I strongly advise that you have a 15 minute lie-down after you receive an adjustment.

As a bit of history, the BJ Palmer Chiropractic Clinic (BJPCC, 1934-1960) was the premier upper cervical health centre in the world. It was renown for taking care of "the worst of the worst of the worst” cases. The clinic also staffed chiropractic and medical researchers to determine what procedures allowed their patients to get the best possible results.

One of the things that they discovered was that it is not the force of the external thrust that makes the adjustment. It’s what your body does with that force afterwards that makes the difference.

Once the vertebra is unlocked from its misaligned position, your central nervous system coordinates an “innate adjustment.” In other words, your own body uses muscles to “seat” or fine-tune the position of the vertebrae into its proper position after the initial adjustment.

However, your body requires the time and opportunity to do so. And the single factor that made the greatest difference was lying down post-adjustment. Even though walking is commonly recommended as a post-adjustment procedure, the downward force of gravity can prevent the innate adjustment from having the proper chance to settle, which means that your alignment may not be as stable as it otherwise could be.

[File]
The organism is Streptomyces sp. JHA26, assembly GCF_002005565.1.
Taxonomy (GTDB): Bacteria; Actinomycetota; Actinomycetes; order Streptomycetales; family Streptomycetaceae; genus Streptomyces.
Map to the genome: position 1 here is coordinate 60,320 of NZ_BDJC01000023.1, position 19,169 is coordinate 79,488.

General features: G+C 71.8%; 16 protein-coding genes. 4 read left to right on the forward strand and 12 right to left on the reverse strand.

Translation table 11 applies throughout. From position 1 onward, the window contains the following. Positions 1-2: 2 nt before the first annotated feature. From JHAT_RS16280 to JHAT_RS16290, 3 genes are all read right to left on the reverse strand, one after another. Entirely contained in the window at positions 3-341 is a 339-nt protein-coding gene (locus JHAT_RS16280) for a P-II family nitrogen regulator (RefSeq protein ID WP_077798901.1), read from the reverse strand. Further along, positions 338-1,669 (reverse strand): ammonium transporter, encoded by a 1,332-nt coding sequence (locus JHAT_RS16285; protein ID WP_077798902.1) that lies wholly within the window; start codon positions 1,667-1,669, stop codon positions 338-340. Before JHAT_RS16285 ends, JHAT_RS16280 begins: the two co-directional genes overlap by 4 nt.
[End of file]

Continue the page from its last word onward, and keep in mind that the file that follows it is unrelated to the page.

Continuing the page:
For this reason, the BJ Palmer Chiropractic Clinic required a mandatory 2 hour post-adjustment rest … and 3 hours or more were preferred!

Of course, this is not practical for most people who attend a normal chiropractic practice. Therefore, the BJPCC recommended for all upper cervical practitioners to have their patients lie-down for at least 15 minutes post-adjustment, which was usually sufficient for things to settle.

o that you can get the best possible results from your care, we have a designated room in our practice with reclining chairs and supportive neck cushions where you can have a post-adjustment rest. Although we won't force you to do so, we do strongly advise you do lie down for 15 minutes before resuming your normal daily activities

My one rule is that you do not use your phone or any mobile device when in the resting room. Eye movements change the activity of the muscles that support your upper neck and can interfere with the ability of your adjustment to settle. For this reason, I also recommend that you close your eyes when you are resting.

I also advocate being “neck conscious” for the 24 hours following any adjustment. What this means is being careful not to quickly turn your head. It also means being cautious to limit criss-cross movements - e.g., cooking, cleaning, house chores, texting, typing and reading - which are more likely to cause your alignment to slip.

I do not recommend that you wear a cervical collar. And yes, you are allowed to move your head. I simply ask you to be mindful, is all.